The 14th summit conference of the Non-Aligned Movement (NAM) meeting in Havana, Sept. 11-16, was the occasion for redefining the group’s purposes and future direction. Delegates attended from 118 nations, representing two-thirds of the world’s population.

On hand were 56 heads of state and vice presidents and 90 foreign ministers. Five observer nations were there, plus heads of the United Nations, Arab League, African Union and Group of 77. NGO and World Bank representatives attended.

High on the summit agenda was the issue of democratic reforms within the United Nations. UN Secretary General Kofi Annan was supportive, telling the delegates, “The Security Council must reform for the sake of the developing world and for the sake of the United Nations itself. The perception of a narrow power-base hanging on five countries is difficult to sustain.” Other speakers portrayed the NAM as a future power bloc of southern nations operating within the UN framework.

For three years under Malaysia’s leadership, NAM commissions had been preparing analyses and proposals that, materializing in a 100-page book for the delegates, were approved by the assembly.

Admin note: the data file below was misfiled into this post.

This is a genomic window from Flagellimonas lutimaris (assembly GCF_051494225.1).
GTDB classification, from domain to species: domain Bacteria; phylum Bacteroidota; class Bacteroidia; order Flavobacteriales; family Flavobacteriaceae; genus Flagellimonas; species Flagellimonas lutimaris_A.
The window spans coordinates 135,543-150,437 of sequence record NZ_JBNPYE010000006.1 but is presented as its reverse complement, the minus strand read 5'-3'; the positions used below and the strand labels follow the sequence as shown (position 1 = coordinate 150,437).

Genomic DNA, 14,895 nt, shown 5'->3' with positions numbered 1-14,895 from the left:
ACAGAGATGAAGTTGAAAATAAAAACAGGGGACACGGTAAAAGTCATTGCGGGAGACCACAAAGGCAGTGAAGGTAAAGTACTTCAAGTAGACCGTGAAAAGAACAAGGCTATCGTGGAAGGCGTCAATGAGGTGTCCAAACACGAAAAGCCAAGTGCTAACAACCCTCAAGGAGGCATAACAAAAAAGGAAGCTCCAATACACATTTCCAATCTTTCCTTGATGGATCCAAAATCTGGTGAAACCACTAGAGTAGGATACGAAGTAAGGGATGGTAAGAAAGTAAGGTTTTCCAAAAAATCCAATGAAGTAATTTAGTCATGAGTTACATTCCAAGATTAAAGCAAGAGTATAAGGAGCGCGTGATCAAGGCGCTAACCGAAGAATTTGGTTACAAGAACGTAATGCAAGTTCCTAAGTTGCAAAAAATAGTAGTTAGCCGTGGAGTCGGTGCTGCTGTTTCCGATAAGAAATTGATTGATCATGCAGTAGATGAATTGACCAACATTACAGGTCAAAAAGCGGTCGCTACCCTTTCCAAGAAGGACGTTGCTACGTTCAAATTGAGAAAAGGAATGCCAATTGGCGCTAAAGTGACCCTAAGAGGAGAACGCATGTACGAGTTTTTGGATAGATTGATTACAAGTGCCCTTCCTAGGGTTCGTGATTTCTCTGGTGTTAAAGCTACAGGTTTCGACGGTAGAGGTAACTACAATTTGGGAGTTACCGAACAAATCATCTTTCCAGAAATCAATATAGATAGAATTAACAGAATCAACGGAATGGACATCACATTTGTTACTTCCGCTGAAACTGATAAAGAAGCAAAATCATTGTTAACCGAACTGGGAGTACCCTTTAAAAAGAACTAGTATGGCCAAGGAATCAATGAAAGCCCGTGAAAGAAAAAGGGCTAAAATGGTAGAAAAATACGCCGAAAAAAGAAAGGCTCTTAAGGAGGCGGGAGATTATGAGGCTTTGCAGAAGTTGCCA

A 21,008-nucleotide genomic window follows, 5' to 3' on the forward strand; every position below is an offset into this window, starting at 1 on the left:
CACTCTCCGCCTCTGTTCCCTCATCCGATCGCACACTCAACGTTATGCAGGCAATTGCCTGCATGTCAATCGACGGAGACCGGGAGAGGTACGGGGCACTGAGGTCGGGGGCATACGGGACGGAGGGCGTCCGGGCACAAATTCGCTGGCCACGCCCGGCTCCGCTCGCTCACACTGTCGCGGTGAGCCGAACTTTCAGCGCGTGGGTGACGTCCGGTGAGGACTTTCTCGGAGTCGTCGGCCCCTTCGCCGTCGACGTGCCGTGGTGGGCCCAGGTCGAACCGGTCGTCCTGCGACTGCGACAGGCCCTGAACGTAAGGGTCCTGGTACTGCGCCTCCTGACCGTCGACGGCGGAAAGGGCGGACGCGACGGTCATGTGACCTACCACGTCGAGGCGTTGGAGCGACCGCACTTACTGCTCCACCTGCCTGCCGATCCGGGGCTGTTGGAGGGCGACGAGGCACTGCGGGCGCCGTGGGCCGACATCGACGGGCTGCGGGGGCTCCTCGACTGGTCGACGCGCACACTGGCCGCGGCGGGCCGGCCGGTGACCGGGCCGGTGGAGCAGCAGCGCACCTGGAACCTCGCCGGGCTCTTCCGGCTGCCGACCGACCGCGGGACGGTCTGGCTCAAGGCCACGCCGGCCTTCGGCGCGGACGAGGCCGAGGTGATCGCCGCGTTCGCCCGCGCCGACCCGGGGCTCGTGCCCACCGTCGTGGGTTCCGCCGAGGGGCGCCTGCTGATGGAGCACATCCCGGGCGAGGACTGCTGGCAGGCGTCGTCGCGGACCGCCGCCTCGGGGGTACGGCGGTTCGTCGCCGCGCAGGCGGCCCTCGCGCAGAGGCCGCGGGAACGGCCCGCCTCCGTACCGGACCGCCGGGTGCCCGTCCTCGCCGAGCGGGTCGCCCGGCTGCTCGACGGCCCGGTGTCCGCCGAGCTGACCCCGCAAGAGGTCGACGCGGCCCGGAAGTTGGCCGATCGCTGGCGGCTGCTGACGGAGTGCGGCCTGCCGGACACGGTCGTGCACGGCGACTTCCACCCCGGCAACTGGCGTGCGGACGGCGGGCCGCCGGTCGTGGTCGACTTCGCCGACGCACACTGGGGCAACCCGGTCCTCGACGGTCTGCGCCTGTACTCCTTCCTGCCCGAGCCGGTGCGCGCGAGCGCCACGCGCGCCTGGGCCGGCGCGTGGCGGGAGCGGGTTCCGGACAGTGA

Final resolutions included denunciations of Israel’s war in Lebanon and its occupation of the West Bank and Jerusalem, and of U.S. interference in Venezuela, Bolivia and Cuba, and U.S. policies of pre-emptive war, torture and mass imprisonment. The summit called for multilateralism in foreign relations. It called for extradition to Venezuela of terrorist Luis Posada, currently in the U.S. It backed Iran’s right to develop nuclear energy on its own.

Cuba’s proposal for a permanent NAM secretariat to function during intervals between summit conferences did not pass, nor did its proposal for majority rule, rather than consensus, as a means for decision making.

For many speakers, among them Carlos Lage, vice president of Cuba’s Council of State, the NAM’s purpose today centers on poverty reduction and social justice. “The world we live in,” he declared, “becomes more unjust and unequal with each day that passes. More than a trillion dollars are allotted to military spending annually, while 11 million children die of preventable or curable diseases … 860 million human beings around the world do not know how to read or write.”

The new head of the movement is Cuba’s acting president, Raul Castro.